Approach bounces around the stage as if he were in a punk rock project; which makes a bit more sense if you know that he is also a part of a punk/hip hop hybrid called Swanson. Nevertheless, it seems a bit more intimidating to be insane on stage when it is just you, a DJ and a microphone. Calling Approach’s onstage persona expressive would be a disgusting understatement. The forward shuffle seems to be his go to move. Any time his mouth is getting ready to hit warp speed, his feet clasp together and with each syllable he alternates feet, taking a tiny step forward. Meanwhile, his upper body rotates side to side; perhaps this is just a more evolved version of “the sprinkler” dance move. Just when you thought the performance could not integrate any more of the stage, Approach tells the venue to kill all the lights and performs a song behind the stacks of speakers, once again demonstrating what exactly was important to him: the music.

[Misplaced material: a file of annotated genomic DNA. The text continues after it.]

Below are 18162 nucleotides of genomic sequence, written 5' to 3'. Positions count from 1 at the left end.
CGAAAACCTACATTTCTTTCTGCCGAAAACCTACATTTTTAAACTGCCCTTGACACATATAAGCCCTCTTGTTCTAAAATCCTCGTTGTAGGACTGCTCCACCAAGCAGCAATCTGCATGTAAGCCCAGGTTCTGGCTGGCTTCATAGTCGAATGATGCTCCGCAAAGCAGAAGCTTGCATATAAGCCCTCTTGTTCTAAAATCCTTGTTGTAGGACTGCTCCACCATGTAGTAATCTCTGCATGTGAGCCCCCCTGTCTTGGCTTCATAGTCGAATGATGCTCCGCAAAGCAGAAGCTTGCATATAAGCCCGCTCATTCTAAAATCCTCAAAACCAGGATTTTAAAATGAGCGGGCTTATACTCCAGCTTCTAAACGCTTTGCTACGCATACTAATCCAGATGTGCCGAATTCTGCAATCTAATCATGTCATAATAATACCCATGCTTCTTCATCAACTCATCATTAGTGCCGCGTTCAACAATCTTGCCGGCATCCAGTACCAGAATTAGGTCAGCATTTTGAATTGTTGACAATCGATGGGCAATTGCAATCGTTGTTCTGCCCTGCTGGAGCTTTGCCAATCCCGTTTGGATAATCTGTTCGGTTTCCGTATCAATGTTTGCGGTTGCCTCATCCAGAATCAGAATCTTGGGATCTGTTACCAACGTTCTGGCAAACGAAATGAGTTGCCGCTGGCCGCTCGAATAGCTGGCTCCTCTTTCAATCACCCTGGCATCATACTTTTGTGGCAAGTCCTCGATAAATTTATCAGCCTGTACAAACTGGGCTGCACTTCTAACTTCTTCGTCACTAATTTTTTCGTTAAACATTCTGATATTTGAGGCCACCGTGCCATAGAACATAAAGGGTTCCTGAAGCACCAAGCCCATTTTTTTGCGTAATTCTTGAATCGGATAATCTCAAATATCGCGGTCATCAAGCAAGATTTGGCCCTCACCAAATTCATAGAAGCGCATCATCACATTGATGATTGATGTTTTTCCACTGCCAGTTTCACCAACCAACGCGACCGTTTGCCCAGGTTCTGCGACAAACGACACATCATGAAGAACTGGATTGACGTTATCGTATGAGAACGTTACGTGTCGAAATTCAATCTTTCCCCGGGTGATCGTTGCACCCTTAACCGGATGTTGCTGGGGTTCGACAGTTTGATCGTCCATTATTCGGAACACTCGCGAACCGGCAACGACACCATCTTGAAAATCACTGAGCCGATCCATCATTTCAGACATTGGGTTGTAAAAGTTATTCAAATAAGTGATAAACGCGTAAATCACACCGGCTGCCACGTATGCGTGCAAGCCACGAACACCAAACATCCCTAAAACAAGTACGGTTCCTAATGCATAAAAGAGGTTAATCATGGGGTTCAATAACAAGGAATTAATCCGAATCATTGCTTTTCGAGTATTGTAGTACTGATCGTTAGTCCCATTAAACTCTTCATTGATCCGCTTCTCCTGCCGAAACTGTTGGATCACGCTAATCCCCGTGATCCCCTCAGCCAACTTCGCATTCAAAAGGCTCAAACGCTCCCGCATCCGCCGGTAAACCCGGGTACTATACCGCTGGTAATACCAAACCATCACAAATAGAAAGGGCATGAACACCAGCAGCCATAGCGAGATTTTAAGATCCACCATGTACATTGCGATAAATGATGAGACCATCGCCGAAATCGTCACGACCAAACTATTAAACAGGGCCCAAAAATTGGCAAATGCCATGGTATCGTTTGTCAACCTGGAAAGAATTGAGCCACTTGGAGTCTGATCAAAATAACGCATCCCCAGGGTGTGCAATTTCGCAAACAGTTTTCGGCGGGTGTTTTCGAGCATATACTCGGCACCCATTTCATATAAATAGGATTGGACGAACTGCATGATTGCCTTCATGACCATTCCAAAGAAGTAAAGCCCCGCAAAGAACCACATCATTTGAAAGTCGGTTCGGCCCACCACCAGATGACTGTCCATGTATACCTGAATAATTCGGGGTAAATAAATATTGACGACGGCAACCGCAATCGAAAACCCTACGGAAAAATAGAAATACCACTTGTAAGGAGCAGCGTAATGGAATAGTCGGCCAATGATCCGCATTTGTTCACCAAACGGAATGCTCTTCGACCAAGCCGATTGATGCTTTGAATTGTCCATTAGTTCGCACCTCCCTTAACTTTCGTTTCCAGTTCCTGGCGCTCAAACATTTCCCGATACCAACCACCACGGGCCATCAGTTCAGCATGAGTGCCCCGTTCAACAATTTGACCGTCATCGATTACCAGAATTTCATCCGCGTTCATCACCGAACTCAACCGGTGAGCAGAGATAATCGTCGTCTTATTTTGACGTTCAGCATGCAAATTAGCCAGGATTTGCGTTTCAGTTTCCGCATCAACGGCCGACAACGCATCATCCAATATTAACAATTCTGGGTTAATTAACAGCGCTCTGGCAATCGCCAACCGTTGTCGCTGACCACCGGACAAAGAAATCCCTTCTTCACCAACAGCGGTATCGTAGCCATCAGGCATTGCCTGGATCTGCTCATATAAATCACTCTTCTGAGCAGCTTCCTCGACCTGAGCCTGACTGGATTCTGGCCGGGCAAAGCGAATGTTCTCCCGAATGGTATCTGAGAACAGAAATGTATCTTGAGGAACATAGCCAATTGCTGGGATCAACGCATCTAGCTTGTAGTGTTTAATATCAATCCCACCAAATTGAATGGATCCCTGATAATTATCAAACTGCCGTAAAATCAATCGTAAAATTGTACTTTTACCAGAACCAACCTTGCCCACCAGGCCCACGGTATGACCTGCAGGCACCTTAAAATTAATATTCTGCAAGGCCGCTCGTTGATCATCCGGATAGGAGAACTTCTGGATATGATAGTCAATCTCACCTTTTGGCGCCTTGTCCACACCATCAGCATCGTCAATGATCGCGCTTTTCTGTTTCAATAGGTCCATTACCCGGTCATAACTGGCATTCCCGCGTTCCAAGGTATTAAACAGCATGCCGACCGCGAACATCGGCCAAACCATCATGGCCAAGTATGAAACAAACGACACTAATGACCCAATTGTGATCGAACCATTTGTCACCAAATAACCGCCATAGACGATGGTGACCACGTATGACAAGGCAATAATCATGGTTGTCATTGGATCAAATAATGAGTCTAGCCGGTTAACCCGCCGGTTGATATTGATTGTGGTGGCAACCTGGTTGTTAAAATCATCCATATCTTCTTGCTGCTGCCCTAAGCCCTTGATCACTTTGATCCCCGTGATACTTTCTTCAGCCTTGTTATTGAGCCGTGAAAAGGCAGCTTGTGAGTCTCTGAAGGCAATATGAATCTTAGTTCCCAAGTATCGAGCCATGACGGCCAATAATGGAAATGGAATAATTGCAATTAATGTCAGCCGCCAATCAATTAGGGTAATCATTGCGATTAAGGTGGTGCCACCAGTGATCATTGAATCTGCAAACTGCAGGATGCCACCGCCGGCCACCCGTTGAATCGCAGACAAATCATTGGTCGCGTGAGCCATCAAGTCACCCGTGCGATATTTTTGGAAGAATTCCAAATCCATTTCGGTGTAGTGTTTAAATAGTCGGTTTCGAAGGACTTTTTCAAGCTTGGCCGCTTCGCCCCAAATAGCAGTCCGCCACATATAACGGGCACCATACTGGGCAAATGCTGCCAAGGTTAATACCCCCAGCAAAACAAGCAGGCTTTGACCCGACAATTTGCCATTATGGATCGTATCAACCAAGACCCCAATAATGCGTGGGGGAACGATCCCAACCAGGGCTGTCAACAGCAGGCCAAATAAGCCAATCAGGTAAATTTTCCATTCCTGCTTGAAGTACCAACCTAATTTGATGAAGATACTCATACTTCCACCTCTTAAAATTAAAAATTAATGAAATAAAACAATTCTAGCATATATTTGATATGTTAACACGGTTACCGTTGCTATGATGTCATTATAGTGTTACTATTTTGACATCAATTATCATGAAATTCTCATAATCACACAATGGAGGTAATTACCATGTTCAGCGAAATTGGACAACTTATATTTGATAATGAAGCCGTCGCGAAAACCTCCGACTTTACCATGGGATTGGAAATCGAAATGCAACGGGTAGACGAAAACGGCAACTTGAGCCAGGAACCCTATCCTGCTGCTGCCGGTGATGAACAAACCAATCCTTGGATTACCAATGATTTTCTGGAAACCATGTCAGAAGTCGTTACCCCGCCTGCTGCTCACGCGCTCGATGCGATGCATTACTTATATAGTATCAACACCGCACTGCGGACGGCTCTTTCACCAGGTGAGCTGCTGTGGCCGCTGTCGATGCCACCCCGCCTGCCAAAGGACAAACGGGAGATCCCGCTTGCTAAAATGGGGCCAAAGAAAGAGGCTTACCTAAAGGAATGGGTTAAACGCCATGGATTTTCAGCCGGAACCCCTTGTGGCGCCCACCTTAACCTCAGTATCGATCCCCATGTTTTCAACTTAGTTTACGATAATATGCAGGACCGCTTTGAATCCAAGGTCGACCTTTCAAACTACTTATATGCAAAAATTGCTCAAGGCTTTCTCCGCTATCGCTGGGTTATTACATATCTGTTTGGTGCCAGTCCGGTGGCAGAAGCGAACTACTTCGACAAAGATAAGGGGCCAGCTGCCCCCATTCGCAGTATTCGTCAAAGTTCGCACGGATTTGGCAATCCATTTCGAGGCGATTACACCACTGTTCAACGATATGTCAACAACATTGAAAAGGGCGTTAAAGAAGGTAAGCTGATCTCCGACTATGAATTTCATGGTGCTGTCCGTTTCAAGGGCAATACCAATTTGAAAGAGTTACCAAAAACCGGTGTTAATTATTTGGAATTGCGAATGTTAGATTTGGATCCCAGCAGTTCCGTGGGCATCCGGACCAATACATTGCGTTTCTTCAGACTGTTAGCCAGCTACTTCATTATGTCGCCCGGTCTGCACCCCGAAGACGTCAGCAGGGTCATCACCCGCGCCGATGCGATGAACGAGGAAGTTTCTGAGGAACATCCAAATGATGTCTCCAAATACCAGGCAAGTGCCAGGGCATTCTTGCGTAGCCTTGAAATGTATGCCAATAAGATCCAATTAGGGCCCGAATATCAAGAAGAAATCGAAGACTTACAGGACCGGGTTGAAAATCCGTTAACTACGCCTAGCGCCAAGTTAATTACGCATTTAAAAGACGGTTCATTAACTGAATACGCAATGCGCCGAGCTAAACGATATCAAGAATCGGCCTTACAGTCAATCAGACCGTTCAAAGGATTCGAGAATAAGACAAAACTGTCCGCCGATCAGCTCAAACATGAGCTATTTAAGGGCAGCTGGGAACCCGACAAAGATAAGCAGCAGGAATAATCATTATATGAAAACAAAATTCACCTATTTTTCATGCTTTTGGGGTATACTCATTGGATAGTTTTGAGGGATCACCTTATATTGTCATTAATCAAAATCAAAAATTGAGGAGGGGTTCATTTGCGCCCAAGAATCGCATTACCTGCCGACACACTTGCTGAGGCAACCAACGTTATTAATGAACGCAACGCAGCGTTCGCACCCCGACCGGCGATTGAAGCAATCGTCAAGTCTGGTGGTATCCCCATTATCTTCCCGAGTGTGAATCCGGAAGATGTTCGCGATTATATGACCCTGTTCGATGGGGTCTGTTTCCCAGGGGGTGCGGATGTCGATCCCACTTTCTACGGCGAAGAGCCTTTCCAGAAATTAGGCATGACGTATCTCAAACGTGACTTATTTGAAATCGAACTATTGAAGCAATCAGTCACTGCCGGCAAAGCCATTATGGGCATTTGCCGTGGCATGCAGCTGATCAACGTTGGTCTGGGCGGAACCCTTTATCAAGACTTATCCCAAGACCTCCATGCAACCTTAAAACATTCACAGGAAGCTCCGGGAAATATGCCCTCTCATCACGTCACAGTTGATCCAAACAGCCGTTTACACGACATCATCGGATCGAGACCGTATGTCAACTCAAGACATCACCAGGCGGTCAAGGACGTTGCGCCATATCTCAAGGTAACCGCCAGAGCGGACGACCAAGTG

Without warning, Approach reappeared onstage for a split second before leaping into the crowd. He was quickly engulfed in a horde of dancing. The Bottleneck has now been transformed into a house show with a really killer sound system and liquor cabinet. With charisma that rivals that epic speech in Braveheart, Approach influences the motion of all who surround him. I had set my water down on the stage to take photos of Sean in the crowd. Before I knew it, the entire group on the floor was jumping up and down on command. As I peered down towards my glass, I noticed ripples forming as if Spielberg had just released the T-rex. Luckily, the set ended without any casualties. Sean jumped back onstage, reminded everyone to support local music, thanked everyone in the building before introducing the next artist.